Lords Bridge and Scarman preferred a test based upon foreseeability alone, “Untrammeled by spatial, physical or temporal limits,” which would be largely arbitrary in their application.  The factors included in Lord Wilberforce’s “aftermath test” would have a bearing on the degree to which psychiatric illness was foreseeable, but they would not necessarily preclude a claim.  Lord Bridge could see no logic in denying an action to a mother who read a newspaper report of a fire at a hotel where her children were staying, and who subsequently learnt of their deaths, simply because “an important link in the chain of causation of her psychiatric illness was supplied by her imagination of the agonies of mind and body in which her family died, rather than direct perception of the event.”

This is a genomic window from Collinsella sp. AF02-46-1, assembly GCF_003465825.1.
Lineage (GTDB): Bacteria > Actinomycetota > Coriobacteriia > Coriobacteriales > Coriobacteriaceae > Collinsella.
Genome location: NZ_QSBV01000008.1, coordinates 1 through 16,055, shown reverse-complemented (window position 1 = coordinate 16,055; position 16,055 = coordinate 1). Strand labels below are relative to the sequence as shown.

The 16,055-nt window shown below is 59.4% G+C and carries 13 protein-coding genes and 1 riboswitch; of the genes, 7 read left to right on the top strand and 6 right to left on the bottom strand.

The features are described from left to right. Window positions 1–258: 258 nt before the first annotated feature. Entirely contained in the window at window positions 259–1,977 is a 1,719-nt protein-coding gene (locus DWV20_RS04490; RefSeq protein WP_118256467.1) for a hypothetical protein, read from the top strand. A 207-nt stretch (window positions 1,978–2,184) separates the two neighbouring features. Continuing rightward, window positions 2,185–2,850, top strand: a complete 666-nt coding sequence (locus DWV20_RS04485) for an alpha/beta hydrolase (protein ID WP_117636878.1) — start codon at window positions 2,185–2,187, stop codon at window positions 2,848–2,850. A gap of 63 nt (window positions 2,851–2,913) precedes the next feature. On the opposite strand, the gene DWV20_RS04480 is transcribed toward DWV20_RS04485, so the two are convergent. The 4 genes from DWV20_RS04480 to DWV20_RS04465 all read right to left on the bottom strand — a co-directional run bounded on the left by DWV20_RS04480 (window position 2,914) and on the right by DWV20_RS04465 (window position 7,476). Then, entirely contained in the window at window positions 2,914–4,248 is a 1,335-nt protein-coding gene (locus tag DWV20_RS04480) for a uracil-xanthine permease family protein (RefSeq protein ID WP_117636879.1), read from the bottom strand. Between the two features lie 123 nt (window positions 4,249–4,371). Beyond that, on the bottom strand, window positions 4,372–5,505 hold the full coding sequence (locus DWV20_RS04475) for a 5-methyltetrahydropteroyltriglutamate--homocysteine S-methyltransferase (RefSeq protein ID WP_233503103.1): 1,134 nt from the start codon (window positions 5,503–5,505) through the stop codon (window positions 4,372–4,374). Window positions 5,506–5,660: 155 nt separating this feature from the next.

As the number of claims increased and the case law evolved we saw the secondary victim distinctions becoming more apparent. A secondary victim was a person who was not at risk of physical injury but suffers psychiatric injury as a result of witnessing someone being harmed. This was the issue at hand in Bourhill v Young, where there was an attempt to expand the established zone of danger from previous cases, and prove that a duty of care is still owed to a claimant who is outside this zone of danger, but is still within the reasonable area of shock.

In the second category of cases the plaintiff was simply a passive and unwilling witness of injury caused to others.  In this category, where the psychiatric injury was attributable simply to witnessing the misfortune of another person in an event by which the plaintiff was not personally threatened or in which he was not directly involved as an actor, there were four issues that had to be considered[xiv]:

(i) The nature of the relationship between the plaintiff and the primary victim;

(ii) The proximity of the plaintiff to the accident or its immediate aftermath;

(iii) The means by which the plaintiff perceived the events or received the information;

(iv) The manner in which the psychiatric illness was caused